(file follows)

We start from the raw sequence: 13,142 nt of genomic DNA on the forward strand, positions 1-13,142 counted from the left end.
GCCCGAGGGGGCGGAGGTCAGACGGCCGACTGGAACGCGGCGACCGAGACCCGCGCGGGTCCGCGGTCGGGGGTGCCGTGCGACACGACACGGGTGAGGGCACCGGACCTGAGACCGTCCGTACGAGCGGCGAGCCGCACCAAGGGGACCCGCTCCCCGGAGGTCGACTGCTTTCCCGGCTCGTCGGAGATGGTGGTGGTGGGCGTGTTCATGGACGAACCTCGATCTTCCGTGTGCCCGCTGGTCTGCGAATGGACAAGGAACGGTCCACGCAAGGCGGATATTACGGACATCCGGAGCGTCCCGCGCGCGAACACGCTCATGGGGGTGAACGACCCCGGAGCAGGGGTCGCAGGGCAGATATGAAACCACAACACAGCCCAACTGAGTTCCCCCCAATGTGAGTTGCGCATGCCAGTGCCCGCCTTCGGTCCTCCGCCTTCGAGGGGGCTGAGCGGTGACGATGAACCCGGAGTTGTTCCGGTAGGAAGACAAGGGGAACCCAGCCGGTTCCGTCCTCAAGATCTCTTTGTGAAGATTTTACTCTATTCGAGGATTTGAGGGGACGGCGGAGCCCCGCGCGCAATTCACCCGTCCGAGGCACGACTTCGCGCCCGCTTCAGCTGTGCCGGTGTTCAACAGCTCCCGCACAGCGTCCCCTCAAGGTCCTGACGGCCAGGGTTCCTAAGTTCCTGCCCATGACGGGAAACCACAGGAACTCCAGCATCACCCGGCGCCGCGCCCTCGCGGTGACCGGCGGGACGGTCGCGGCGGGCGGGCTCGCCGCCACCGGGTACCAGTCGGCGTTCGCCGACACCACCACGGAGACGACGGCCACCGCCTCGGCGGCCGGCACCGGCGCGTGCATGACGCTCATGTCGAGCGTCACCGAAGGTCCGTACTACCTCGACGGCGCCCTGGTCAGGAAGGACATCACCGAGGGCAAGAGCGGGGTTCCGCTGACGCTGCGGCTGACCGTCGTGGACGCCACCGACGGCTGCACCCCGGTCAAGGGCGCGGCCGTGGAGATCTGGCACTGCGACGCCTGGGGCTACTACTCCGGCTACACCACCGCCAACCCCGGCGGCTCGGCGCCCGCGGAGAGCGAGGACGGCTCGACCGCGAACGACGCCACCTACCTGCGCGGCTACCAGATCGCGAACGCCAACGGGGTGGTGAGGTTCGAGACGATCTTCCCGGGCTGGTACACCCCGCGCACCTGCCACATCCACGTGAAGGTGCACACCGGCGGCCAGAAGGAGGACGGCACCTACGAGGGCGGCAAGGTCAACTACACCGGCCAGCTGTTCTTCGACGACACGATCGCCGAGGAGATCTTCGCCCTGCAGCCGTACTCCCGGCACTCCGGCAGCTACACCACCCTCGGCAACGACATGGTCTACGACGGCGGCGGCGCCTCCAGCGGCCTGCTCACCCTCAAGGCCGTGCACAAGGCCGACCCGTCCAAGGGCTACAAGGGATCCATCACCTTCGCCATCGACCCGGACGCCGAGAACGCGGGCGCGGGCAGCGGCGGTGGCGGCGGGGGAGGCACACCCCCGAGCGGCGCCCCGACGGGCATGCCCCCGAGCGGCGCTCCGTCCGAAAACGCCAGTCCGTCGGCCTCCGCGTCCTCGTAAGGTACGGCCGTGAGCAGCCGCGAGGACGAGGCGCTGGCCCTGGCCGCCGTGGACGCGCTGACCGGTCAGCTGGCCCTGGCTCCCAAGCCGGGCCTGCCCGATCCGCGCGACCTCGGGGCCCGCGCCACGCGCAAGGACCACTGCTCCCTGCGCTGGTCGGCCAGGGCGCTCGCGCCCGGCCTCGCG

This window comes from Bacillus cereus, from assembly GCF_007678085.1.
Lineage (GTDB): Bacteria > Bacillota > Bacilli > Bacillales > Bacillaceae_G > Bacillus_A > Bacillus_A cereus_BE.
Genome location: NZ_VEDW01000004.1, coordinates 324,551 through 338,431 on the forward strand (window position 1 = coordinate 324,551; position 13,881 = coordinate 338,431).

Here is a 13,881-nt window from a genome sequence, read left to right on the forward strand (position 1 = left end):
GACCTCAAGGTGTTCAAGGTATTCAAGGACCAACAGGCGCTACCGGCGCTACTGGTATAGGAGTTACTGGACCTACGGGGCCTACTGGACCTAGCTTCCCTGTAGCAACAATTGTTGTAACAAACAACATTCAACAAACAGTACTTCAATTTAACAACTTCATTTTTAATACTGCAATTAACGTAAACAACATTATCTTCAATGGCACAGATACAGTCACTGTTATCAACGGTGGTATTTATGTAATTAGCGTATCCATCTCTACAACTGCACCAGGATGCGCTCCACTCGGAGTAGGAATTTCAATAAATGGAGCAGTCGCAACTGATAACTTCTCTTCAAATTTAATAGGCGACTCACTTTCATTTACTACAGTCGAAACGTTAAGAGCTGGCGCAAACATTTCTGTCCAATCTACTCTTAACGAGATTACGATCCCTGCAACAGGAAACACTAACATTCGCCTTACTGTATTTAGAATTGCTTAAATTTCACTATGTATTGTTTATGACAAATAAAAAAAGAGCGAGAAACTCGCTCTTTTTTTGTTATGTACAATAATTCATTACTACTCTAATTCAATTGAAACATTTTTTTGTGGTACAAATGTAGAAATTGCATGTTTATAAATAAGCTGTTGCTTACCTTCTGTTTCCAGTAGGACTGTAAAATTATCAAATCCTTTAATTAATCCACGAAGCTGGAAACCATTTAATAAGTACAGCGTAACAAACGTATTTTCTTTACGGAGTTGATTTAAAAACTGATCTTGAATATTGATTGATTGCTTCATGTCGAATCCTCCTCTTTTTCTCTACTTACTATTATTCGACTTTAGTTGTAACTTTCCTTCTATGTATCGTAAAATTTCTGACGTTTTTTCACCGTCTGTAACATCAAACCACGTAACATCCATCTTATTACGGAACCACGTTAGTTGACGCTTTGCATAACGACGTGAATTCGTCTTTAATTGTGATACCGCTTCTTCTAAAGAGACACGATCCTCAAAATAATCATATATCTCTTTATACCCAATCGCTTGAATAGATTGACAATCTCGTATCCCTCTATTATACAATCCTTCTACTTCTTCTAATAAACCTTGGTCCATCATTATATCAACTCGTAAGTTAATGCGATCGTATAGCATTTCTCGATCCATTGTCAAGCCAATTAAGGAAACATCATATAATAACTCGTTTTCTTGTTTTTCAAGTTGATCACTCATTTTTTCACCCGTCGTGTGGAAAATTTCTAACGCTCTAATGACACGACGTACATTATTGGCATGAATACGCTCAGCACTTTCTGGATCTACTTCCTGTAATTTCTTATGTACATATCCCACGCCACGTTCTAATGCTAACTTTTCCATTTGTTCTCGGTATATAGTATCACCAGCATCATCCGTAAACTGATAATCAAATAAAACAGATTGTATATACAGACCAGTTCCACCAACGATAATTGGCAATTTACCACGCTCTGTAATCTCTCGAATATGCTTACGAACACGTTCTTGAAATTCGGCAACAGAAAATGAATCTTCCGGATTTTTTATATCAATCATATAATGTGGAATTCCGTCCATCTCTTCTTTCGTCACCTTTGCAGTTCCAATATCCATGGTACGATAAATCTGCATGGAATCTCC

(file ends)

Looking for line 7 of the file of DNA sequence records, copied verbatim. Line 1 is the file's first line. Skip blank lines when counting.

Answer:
GACCTCAAGGTGTTCAAGGTATTCAAGGACCAACAGGCGCTACCGGCGCTACTGGTATAGGAGTTACTGGACCTACGGGGCCTACTGGACCTAGCTTCCCTGTAGCAACAATTGTTGTAACAAACAACATTCAACAAACAGTACTTCAATTTAACAACTTCATTTTTAATACTGCAATTAACGTAAACAACATTATCTTCAATGGCACAGATACAGTCACTGTTATCAACGGTGGTATTTATGTAATTAGCGTATCCATCTCTACAACTGCACCAGGATGCGCTCCACTCGGAGTAGGAATTTCAATAAATGGAGCAGTCGCAACTGATAACTTCTCTTCAAATTTAATAGGCGACTCACTTTCATTTACTACAGTCGAAACGTTAAGAGCTGGCGCAAACATTTCTGTCCAATCTACTCTTAACGAGATTACGATCCCTGCAACAGGAAACACTAACATTCGCCTTACTGTATTTAGAATTGCTTAAATTTCACTATGTATTGTTTATGACAAATAAAAAAAGAGCGAGAAACTCGCTCTTTTTTTGTTATGTACAATAATTCATTACTACTCTAATTCAATTGAAACATTTTTTTGTGGTACAAATGTAGAAATTGCATGTTTATAAATAAGCTGTTGCTTACCTTCTGTTTCCAGTAGGACTGTAAAATTATCAAATCCTTTAATTAATCCACGAAGCTGGAAACCATTTAATAAGTACAGCGTAACAAACGTATTTTCTTTACGGAGTTGATTTAAAAACTGATCTTGAATATTGATTGATTGCTTCATGTCGAATCCTCCTCTTTTTCTCTACTTACTATTATTCGACTTTAGTTGTAACTTTCCTTCTATGTATCGTAAAATTTCTGACGTTTTTTCACCGTCTGTAACATCAAACCACGTAACATCCATCTTATTACGGAACCACGTTAGTTGACGCTTTGCATAACGACGTGAATTCGTCTTTAATTGTGATACCGCTTCTTCTAAAGAGACACGATCCTCAAAATAATCATATATCTCTTTATACCCAATCGCTTGAATAGATTGACAATCTCGTATCCCTCTATTATACAATCCTTCTACTTCTTCTAATAAACCTTGGTCCATCATTATATCAACTCGTAAGTTAATGCGATCGTATAGCATTTCTCGATCCATTGTCAAGCCAATTAAGGAAACATCATATAATAACTCGTTTTCTTGTTTTTCAAGTTGATCACTCATTTTTTCACCCGTCGTGTGGAAAATTTCTAACGCTCTAATGACACGACGTACATTATTGGCATGAATACGCTCAGCACTTTCTGGATCTACTTCCTGTAATTTCTTATGTACATATCCCACGCCACGTTCTAATGCTAACTTTTCCATTTGTTCTCGGTATATAGTATCACCAGCATCATCCGTAAACTGATAATCAAATAAAACAGATTGTATATACAGACCAGTTCCACCAACGATAATTGGCAATTTACCACGCTCTGTAATCTCTCGAATATGCTTACGAACACGTTCTTGAAATTCGGCAACAGAAAATGAATCTTCCGGATTTTTTATATCAATCATATAATGTGGAATTCCGTCCATCTCTTCTTTCGTCACCTTTGCAGTTCCAATATCCATGGTACGATAAATCTGCATGGAATCTCC